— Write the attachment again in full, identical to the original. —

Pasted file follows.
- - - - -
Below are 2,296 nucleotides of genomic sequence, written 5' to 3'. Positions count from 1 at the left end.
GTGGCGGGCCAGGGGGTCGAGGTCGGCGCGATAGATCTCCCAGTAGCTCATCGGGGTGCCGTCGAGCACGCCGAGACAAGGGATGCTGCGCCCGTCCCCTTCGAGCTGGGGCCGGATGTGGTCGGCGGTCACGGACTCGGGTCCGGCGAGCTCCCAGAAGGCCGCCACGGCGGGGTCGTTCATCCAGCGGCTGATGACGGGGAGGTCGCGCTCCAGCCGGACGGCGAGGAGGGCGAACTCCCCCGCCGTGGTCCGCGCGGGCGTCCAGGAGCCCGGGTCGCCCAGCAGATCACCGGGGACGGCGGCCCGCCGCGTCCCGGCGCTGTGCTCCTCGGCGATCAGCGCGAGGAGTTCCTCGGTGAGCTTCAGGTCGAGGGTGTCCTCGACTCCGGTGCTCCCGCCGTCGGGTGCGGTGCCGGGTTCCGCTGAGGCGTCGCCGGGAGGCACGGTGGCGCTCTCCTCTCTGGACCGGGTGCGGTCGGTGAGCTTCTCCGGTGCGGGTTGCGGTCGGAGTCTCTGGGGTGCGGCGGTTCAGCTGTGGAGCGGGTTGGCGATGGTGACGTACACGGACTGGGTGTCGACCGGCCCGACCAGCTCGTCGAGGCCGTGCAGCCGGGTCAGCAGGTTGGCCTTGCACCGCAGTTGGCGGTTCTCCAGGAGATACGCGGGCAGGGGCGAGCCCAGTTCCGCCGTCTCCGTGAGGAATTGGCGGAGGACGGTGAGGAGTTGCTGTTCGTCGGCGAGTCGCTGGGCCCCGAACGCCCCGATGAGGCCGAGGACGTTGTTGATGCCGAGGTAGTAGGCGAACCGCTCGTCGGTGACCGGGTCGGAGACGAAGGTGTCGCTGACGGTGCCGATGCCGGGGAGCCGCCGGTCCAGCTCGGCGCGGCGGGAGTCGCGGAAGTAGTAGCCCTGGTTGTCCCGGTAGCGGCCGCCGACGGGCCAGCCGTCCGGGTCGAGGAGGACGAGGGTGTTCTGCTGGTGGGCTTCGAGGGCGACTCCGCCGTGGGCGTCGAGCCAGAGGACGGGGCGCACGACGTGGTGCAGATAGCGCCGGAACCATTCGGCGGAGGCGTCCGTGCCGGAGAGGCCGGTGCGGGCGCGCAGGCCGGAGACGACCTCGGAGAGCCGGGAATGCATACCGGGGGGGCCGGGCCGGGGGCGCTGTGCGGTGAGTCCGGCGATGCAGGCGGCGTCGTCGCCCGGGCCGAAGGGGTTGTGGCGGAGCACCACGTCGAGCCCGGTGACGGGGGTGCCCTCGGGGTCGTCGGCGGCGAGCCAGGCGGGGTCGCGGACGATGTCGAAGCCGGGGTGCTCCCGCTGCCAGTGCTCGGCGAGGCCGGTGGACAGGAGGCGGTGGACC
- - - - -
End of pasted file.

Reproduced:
Below are 2,296 nucleotides of genomic sequence, written 5' to 3'. Positions count from 1 at the left end.
GTGGCGGGCCAGGGGGTCGAGGTCGGCGCGATAGATCTCCCAGTAGCTCATCGGGGTGCCGTCGAGCACGCCGAGACAAGGGATGCTGCGCCCGTCCCCTTCGAGCTGGGGCCGGATGTGGTCGGCGGTCACGGACTCGGGTCCGGCGAGCTCCCAGAAGGCCGCCACGGCGGGGTCGTTCATCCAGCGGCTGATGACGGGGAGGTCGCGCTCCAGCCGGACGGCGAGGAGGGCGAACTCCCCCGCCGTGGTCCGCGCGGGCGTCCAGGAGCCCGGGTCGCCCAGCAGATCACCGGGGACGGCGGCCCGCCGCGTCCCGGCGCTGTGCTCCTCGGCGATCAGCGCGAGGAGTTCCTCGGTGAGCTTCAGGTCGAGGGTGTCCTCGACTCCGGTGCTCCCGCCGTCGGGTGCGGTGCCGGGTTCCGCTGAGGCGTCGCCGGGAGGCACGGTGGCGCTCTCCTCTCTGGACCGGGTGCGGTCGGTGAGCTTCTCCGGTGCGGGTTGCGGTCGGAGTCTCTGGGGTGCGGCGGTTCAGCTGTGGAGCGGGTTGGCGATGGTGACGTACACGGACTGGGTGTCGACCGGCCCGACCAGCTCGTCGAGGCCGTGCAGCCGGGTCAGCAGGTTGGCCTTGCACCGCAGTTGGCGGTTCTCCAGGAGATACGCGGGCAGGGGCGAGCCCAGTTCCGCCGTCTCCGTGAGGAATTGGCGGAGGACGGTGAGGAGTTGCTGTTCGTCGGCGAGTCGCTGGGCCCCGAACGCCCCGATGAGGCCGAGGACGTTGTTGATGCCGAGGTAGTAGGCGAACCGCTCGTCGGTGACCGGGTCGGAGACGAAGGTGTCGCTGACGGTGCCGATGCCGGGGAGCCGCCGGTCCAGCTCGGCGCGGCGGGAGTCGCGGAAGTAGTAGCCCTGGTTGTCCCGGTAGCGGCCGCCGACGGGCCAGCCGTCCGGGTCGAGGAGGACGAGGGTGTTCTGCTGGTGGGCTTCGAGGGCGACTCCGCCGTGGGCGTCGAGCCAGAGGACGGGGCGCACGACGTGGTGCAGATAGCGCCGGAACCATTCGGCGGAGGCGTCCGTGCCGGAGAGGCCGGTGCGGGCGCGCAGGCCGGAGACGACCTCGGAGAGCCGGGAATGCATACCGGGGGGGCCGGGCCGGGGGCGCTGTGCGGTGAGTCCGGCGATGCAGGCGGCGTCGTCGCCCGGGCCGAAGGGGTTGTGGCGGAGCACCACGTCGAGCCCGGTGACGGGGGTGCCCTCGGGGTCGTCGGCGGCGAGCCAGGCGGGGTCGCGGACGATGTCGAAGCCGGGGTGCTCCCGCTGCCAGTGCTCGGCGAGGCCGGTGGACAGGAGGCGGTGGACC